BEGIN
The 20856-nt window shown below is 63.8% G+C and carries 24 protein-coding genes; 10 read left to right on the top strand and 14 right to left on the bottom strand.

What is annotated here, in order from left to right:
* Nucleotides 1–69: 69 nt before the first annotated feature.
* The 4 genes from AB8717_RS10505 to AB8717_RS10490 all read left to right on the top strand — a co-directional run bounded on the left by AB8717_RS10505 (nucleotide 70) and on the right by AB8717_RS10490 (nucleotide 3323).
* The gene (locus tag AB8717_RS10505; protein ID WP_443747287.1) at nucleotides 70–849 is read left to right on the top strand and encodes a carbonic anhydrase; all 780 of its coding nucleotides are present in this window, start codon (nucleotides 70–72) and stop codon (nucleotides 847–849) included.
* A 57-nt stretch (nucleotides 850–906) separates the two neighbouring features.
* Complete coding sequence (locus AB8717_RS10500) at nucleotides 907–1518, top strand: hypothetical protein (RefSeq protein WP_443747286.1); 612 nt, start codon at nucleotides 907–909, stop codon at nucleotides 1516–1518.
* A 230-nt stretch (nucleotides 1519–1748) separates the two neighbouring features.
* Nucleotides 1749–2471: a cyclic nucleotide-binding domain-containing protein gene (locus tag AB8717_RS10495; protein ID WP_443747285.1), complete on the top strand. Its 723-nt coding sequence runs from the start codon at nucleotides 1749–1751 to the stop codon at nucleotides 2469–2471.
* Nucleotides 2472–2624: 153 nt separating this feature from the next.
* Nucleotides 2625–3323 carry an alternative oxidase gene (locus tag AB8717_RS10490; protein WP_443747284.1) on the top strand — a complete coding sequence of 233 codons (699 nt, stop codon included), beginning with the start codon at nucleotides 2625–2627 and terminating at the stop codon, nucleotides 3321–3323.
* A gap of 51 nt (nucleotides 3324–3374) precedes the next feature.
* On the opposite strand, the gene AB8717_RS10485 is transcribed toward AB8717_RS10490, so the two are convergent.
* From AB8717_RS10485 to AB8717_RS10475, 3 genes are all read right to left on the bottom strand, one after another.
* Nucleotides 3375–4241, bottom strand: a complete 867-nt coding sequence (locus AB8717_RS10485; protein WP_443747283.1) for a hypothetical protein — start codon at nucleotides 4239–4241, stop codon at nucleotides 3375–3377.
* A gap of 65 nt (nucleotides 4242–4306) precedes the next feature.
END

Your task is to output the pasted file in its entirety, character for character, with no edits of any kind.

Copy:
The 20856-nt window shown below is 63.8% G+C and carries 24 protein-coding genes; 10 read left to right on the top strand and 14 right to left on the bottom strand.

What is annotated here, in order from left to right:
* Nucleotides 1–69: 69 nt before the first annotated feature.
* The 4 genes from AB8717_RS10505 to AB8717_RS10490 all read left to right on the top strand — a co-directional run bounded on the left by AB8717_RS10505 (nucleotide 70) and on the right by AB8717_RS10490 (nucleotide 3323).
* The gene (locus tag AB8717_RS10505; protein ID WP_443747287.1) at nucleotides 70–849 is read left to right on the top strand and encodes a carbonic anhydrase; all 780 of its coding nucleotides are present in this window, start codon (nucleotides 70–72) and stop codon (nucleotides 847–849) included.
* A 57-nt stretch (nucleotides 850–906) separates the two neighbouring features.
* Complete coding sequence (locus AB8717_RS10500) at nucleotides 907–1518, top strand: hypothetical protein (RefSeq protein WP_443747286.1); 612 nt, start codon at nucleotides 907–909, stop codon at nucleotides 1516–1518.
* A 230-nt stretch (nucleotides 1519–1748) separates the two neighbouring features.
* Nucleotides 1749–2471: a cyclic nucleotide-binding domain-containing protein gene (locus tag AB8717_RS10495; protein ID WP_443747285.1), complete on the top strand. Its 723-nt coding sequence runs from the start codon at nucleotides 1749–1751 to the stop codon at nucleotides 2469–2471.
* Nucleotides 2472–2624: 153 nt separating this feature from the next.
* Nucleotides 2625–3323 carry an alternative oxidase gene (locus tag AB8717_RS10490; protein WP_443747284.1) on the top strand — a complete coding sequence of 233 codons (699 nt, stop codon included), beginning with the start codon at nucleotides 2625–2627 and terminating at the stop codon, nucleotides 3321–3323.
* A gap of 51 nt (nucleotides 3324–3374) precedes the next feature.
* On the opposite strand, the gene AB8717_RS10485 is transcribed toward AB8717_RS10490, so the two are convergent.
* From AB8717_RS10485 to AB8717_RS10475, 3 genes are all read right to left on the bottom strand, one after another.
* Nucleotides 3375–4241, bottom strand: a complete 867-nt coding sequence (locus AB8717_RS10485; protein WP_443747283.1) for a hypothetical protein — start codon at nucleotides 4239–4241, stop codon at nucleotides 3375–3377.
* A gap of 65 nt (nucleotides 4242–4306) precedes the next feature.